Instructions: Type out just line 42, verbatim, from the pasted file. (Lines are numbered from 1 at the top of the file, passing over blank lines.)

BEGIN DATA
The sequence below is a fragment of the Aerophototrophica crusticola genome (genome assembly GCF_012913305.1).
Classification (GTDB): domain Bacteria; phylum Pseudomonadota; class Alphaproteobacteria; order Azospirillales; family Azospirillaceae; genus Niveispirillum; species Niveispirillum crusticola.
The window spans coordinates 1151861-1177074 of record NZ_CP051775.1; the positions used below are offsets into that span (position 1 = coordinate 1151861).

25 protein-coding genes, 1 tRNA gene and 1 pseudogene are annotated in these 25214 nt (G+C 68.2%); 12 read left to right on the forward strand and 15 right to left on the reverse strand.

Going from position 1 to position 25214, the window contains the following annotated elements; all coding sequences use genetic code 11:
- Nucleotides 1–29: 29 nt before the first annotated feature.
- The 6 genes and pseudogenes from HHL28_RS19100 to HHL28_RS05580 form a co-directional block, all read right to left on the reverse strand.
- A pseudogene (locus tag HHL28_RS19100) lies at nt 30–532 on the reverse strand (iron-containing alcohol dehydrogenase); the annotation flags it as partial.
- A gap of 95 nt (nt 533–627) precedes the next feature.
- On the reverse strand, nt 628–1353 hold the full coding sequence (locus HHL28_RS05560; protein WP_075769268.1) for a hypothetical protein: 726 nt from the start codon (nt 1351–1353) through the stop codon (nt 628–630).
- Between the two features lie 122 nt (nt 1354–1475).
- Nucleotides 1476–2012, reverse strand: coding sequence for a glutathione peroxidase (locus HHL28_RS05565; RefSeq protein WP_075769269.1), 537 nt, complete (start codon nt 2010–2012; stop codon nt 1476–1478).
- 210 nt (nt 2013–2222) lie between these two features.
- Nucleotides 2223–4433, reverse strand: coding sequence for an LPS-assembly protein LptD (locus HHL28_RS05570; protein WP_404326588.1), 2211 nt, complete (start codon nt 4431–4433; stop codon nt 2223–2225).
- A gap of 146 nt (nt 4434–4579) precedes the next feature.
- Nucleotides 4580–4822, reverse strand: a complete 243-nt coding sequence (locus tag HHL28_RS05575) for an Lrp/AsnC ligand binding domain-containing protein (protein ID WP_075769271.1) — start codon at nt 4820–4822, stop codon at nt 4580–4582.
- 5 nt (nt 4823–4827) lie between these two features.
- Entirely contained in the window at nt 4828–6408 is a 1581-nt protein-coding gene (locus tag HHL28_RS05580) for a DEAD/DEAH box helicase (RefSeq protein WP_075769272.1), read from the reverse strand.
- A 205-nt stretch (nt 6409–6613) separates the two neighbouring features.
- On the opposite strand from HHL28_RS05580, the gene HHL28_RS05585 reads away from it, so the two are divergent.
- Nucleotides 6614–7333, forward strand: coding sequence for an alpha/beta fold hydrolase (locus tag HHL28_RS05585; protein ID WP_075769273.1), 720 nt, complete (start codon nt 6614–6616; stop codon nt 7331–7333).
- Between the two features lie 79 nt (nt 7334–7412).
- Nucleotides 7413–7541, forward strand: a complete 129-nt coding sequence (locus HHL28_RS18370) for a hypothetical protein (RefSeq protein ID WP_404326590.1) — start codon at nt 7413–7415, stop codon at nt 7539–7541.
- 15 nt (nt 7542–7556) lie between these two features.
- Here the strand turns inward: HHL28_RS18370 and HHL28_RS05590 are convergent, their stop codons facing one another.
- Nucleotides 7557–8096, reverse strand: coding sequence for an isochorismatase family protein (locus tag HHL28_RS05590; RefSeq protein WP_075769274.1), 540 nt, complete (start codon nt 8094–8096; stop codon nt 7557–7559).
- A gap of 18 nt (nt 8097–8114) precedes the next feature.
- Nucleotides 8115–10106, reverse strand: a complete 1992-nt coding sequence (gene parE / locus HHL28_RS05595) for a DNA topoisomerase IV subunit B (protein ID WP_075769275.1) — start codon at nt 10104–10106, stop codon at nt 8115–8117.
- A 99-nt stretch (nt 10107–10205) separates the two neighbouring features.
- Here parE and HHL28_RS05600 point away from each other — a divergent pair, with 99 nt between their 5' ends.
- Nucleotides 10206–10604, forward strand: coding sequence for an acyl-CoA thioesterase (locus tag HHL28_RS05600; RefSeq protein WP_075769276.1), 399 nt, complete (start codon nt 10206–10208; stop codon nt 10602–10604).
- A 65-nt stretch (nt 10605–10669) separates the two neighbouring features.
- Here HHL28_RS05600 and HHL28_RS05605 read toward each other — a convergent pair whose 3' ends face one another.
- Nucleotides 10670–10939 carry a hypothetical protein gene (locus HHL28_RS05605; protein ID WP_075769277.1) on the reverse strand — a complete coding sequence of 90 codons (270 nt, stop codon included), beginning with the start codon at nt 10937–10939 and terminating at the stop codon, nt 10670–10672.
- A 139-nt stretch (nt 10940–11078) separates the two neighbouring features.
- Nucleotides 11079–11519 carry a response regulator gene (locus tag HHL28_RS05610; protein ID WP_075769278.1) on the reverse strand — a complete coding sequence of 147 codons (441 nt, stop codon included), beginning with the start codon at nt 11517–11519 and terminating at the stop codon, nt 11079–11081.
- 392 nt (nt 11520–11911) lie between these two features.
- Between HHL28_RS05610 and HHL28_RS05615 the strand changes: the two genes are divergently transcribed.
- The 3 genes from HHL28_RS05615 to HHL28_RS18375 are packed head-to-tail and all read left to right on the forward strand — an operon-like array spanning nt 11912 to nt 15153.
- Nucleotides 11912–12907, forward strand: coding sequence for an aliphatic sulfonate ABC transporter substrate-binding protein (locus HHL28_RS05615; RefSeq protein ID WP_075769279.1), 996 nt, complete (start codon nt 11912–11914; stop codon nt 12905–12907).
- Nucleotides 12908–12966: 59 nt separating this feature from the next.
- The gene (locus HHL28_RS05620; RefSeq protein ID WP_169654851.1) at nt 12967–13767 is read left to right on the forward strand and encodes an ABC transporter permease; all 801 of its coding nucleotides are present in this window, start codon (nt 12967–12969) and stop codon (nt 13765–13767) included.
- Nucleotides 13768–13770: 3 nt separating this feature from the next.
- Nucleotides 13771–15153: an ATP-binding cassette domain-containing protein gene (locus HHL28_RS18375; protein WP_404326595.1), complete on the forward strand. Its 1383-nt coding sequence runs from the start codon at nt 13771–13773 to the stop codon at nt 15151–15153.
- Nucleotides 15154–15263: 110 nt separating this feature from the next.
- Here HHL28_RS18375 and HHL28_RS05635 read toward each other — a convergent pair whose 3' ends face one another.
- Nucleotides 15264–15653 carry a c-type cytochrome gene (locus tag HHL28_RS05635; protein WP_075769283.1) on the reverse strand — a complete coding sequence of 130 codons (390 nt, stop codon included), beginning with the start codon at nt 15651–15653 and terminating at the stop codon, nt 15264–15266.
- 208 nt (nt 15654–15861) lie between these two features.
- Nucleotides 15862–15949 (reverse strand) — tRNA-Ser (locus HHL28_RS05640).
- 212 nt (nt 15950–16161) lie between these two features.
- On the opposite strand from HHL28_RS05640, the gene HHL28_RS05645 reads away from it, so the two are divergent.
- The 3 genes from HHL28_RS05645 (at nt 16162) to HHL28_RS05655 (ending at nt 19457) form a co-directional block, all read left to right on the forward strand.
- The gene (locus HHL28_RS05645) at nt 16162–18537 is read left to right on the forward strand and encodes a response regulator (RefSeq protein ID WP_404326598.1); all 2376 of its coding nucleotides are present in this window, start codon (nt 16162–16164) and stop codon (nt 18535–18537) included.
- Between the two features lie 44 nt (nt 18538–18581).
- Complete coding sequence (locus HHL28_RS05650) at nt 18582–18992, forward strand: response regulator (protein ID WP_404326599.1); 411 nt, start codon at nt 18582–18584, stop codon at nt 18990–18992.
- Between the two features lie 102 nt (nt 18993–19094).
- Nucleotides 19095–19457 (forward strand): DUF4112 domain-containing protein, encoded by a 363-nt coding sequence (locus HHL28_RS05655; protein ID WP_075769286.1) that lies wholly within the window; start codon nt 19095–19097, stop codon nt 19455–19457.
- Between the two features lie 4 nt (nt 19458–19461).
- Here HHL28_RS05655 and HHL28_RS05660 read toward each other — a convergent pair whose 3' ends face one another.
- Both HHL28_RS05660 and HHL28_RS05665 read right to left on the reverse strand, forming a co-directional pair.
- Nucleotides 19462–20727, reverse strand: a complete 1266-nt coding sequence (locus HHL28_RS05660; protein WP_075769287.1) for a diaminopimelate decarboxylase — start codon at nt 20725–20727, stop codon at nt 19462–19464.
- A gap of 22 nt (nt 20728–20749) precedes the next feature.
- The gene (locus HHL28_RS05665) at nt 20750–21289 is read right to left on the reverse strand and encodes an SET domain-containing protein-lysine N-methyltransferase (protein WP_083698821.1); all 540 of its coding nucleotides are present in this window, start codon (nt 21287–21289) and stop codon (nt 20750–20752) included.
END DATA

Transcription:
- The gene (locus HHL28_RS05620; RefSeq protein ID WP_169654851.1) at nt 12967–13767 is read left to right on the forward strand and encodes an ABC transporter permease; all 801 of its coding nucleotides are present in this window, start codon (nt 12967–12969) and stop codon (nt 13765–13767) included.